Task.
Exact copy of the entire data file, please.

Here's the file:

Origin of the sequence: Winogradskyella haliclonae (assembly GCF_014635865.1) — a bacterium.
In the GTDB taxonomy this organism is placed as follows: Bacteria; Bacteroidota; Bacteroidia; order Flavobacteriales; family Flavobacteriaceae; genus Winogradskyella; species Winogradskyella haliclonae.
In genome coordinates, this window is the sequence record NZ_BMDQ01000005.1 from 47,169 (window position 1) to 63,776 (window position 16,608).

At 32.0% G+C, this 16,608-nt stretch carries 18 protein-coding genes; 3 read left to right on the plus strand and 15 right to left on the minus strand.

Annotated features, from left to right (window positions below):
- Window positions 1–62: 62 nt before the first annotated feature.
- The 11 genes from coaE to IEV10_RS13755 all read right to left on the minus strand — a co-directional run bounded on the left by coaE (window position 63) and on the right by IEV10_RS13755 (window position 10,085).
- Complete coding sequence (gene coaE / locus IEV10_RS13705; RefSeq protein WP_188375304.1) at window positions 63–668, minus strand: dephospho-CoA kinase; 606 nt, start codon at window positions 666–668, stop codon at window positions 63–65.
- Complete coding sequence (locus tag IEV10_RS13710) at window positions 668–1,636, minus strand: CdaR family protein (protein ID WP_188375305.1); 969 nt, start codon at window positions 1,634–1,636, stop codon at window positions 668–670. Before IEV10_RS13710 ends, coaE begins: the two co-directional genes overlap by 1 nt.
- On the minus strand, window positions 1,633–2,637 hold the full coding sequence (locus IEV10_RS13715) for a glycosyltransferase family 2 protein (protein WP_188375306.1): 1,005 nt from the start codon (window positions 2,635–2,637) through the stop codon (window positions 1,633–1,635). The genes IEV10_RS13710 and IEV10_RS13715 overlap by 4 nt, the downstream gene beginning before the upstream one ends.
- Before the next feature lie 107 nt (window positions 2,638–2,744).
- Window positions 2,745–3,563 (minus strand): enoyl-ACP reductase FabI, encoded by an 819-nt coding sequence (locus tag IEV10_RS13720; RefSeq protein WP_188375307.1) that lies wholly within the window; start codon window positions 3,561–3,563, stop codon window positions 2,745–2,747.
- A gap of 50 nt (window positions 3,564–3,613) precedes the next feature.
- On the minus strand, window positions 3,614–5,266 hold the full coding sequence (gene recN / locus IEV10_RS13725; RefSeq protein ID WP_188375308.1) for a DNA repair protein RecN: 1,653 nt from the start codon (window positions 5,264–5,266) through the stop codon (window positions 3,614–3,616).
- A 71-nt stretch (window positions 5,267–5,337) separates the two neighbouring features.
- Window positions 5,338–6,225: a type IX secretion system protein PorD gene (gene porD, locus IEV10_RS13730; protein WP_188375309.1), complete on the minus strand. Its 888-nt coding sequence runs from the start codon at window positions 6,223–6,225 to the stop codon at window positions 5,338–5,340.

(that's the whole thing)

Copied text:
Origin of the sequence: Winogradskyella haliclonae (assembly GCF_014635865.1) — a bacterium.
In the GTDB taxonomy this organism is placed as follows: Bacteria; Bacteroidota; Bacteroidia; order Flavobacteriales; family Flavobacteriaceae; genus Winogradskyella; species Winogradskyella haliclonae.
In genome coordinates, this window is the sequence record NZ_BMDQ01000005.1 from 47,169 (window position 1) to 63,776 (window position 16,608).

At 32.0% G+C, this 16,608-nt stretch carries 18 protein-coding genes; 3 read left to right on the plus strand and 15 right to left on the minus strand.

Annotated features, from left to right (window positions below):
- Window positions 1–62: 62 nt before the first annotated feature.
- The 11 genes from coaE to IEV10_RS13755 all read right to left on the minus strand — a co-directional run bounded on the left by coaE (window position 63) and on the right by IEV10_RS13755 (window position 10,085).
- Complete coding sequence (gene coaE / locus IEV10_RS13705; RefSeq protein WP_188375304.1) at window positions 63–668, minus strand: dephospho-CoA kinase; 606 nt, start codon at window positions 666–668, stop codon at window positions 63–65.
- Complete coding sequence (locus tag IEV10_RS13710) at window positions 668–1,636, minus strand: CdaR family protein (protein ID WP_188375305.1); 969 nt, start codon at window positions 1,634–1,636, stop codon at window positions 668–670. Before IEV10_RS13710 ends, coaE begins: the two co-directional genes overlap by 1 nt.
- On the minus strand, window positions 1,633–2,637 hold the full coding sequence (locus IEV10_RS13715) for a glycosyltransferase family 2 protein (protein WP_188375306.1): 1,005 nt from the start codon (window positions 2,635–2,637) through the stop codon (window positions 1,633–1,635). The genes IEV10_RS13710 and IEV10_RS13715 overlap by 4 nt, the downstream gene beginning before the upstream one ends.
- Before the next feature lie 107 nt (window positions 2,638–2,744).
- Window positions 2,745–3,563 (minus strand): enoyl-ACP reductase FabI, encoded by an 819-nt coding sequence (locus tag IEV10_RS13720; RefSeq protein WP_188375307.1) that lies wholly within the window; start codon window positions 3,561–3,563, stop codon window positions 2,745–2,747.
- A gap of 50 nt (window positions 3,564–3,613) precedes the next feature.
- On the minus strand, window positions 3,614–5,266 hold the full coding sequence (gene recN / locus IEV10_RS13725; RefSeq protein ID WP_188375308.1) for a DNA repair protein RecN: 1,653 nt from the start codon (window positions 5,264–5,266) through the stop codon (window positions 3,614–3,616).
- A 71-nt stretch (window positions 5,267–5,337) separates the two neighbouring features.
- Window positions 5,338–6,225: a type IX secretion system protein PorD gene (gene porD, locus IEV10_RS13730; protein WP_188375309.1), complete on the minus strand. Its 888-nt coding sequence runs from the start codon at window positions 6,223–6,225 to the stop codon at window positions 5,338–5,340.